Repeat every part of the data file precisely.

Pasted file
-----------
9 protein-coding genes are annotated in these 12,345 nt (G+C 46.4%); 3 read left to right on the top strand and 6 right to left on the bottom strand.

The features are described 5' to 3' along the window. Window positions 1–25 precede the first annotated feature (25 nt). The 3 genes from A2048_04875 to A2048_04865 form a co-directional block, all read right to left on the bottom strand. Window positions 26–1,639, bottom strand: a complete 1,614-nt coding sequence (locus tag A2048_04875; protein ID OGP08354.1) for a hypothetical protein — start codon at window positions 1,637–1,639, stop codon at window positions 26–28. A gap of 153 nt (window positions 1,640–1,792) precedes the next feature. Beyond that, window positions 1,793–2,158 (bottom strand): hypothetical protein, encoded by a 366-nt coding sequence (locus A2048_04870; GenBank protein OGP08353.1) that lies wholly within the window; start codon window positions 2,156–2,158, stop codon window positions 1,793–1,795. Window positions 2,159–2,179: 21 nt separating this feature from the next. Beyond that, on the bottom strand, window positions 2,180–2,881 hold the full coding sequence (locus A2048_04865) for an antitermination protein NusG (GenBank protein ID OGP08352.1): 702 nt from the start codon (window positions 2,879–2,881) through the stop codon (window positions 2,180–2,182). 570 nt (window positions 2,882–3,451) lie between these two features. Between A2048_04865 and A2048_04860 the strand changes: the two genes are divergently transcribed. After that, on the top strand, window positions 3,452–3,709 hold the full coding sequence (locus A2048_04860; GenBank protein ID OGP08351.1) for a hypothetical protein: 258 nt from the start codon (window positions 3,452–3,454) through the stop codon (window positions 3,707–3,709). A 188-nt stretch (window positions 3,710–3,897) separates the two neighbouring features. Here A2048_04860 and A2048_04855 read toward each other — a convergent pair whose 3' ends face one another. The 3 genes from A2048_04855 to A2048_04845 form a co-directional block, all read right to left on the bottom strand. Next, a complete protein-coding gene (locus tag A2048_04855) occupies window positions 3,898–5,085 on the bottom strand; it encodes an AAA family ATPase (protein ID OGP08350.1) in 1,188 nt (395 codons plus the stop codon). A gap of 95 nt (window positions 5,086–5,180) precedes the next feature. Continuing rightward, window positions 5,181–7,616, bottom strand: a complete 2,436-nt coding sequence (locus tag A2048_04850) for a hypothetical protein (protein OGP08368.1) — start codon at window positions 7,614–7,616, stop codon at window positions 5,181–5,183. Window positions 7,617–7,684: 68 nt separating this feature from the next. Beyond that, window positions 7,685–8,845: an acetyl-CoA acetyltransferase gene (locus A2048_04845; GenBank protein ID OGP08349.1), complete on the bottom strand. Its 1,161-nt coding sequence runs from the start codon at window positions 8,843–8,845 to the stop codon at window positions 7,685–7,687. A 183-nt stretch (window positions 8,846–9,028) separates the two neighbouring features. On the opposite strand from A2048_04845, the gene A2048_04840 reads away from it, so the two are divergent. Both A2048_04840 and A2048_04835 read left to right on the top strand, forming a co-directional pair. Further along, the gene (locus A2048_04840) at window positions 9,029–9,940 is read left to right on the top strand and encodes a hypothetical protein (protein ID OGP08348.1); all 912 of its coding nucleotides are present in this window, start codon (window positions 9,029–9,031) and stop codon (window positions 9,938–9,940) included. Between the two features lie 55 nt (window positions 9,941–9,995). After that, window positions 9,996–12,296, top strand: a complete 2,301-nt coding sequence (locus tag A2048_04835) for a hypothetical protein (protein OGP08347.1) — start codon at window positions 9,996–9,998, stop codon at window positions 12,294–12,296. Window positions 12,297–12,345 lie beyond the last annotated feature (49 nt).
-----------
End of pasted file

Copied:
9 protein-coding genes are annotated in these 12,345 nt (G+C 46.4%); 3 read left to right on the top strand and 6 right to left on the bottom strand.

The features are described 5' to 3' along the window. Window positions 1–25 precede the first annotated feature (25 nt). The 3 genes from A2048_04875 to A2048_04865 form a co-directional block, all read right to left on the bottom strand. Window positions 26–1,639, bottom strand: a complete 1,614-nt coding sequence (locus tag A2048_04875; protein ID OGP08354.1) for a hypothetical protein — start codon at window positions 1,637–1,639, stop codon at window positions 26–28. A gap of 153 nt (window positions 1,640–1,792) precedes the next feature. Beyond that, window positions 1,793–2,158 (bottom strand): hypothetical protein, encoded by a 366-nt coding sequence (locus A2048_04870; GenBank protein OGP08353.1) that lies wholly within the window; start codon window positions 2,156–2,158, stop codon window positions 1,793–1,795. Window positions 2,159–2,179: 21 nt separating this feature from the next. Beyond that, on the bottom strand, window positions 2,180–2,881 hold the full coding sequence (locus A2048_04865) for an antitermination protein NusG (GenBank protein ID OGP08352.1): 702 nt from the start codon (window positions 2,879–2,881) through the stop codon (window positions 2,180–2,182). 570 nt (window positions 2,882–3,451) lie between these two features. Between A2048_04865 and A2048_04860 the strand changes: the two genes are divergently transcribed. After that, on the top strand, window positions 3,452–3,709 hold the full coding sequence (locus A2048_04860; GenBank protein ID OGP08351.1) for a hypothetical protein: 258 nt from the start codon (window positions 3,452–3,454) through the stop codon (window positions 3,707–3,709). A 188-nt stretch (window positions 3,710–3,897) separates the two neighbouring features. Here A2048_04860 and A2048_04855 read toward each other — a convergent pair whose 3' ends face one another. The 3 genes from A2048_04855 to A2048_04845 form a co-directional block, all read right to left on the bottom strand. Next, a complete protein-coding gene (locus tag A2048_04855) occupies window positions 3,898–5,085 on the bottom strand; it encodes an AAA family ATPase (protein ID OGP08350.1) in 1,188 nt (395 codons plus the stop codon). A gap of 95 nt (window positions 5,086–5,180) precedes the next feature. Continuing rightward, window positions 5,181–7,616, bottom strand: a complete 2,436-nt coding sequence (locus tag A2048_04850) for a hypothetical protein (protein OGP08368.1) — start codon at window positions 7,614–7,616, stop codon at window positions 5,181–5,183. Window positions 7,617–7,684: 68 nt separating this feature from the next. Beyond that, window positions 7,685–8,845: an acetyl-CoA acetyltransferase gene (locus A2048_04845; GenBank protein ID OGP08349.1), complete on the bottom strand. Its 1,161-nt coding sequence runs from the start codon at window positions 8,843–8,845 to the stop codon at window positions 7,685–7,687. A 183-nt stretch (window positions 8,846–9,028) separates the two neighbouring features. On the opposite strand from A2048_04845, the gene A2048_04840 reads away from it, so the two are divergent. Both A2048_04840 and A2048_04835 read left to right on the top strand, forming a co-directional pair. Further along, the gene (locus A2048_04840) at window positions 9,029–9,940 is read left to right on the top strand and encodes a hypothetical protein (protein ID OGP08348.1); all 912 of its coding nucleotides are present in this window, start codon (window positions 9,029–9,031) and stop codon (window positions 9,938–9,940) included. Between the two features lie 55 nt (window positions 9,941–9,995). After that, window positions 9,996–12,296, top strand: a complete 2,301-nt coding sequence (locus tag A2048_04835) for a hypothetical protein (protein OGP08347.1) — start codon at window positions 9,996–9,998, stop codon at window positions 12,294–12,296. Window positions 12,297–12,345 lie beyond the last annotated feature (49 nt).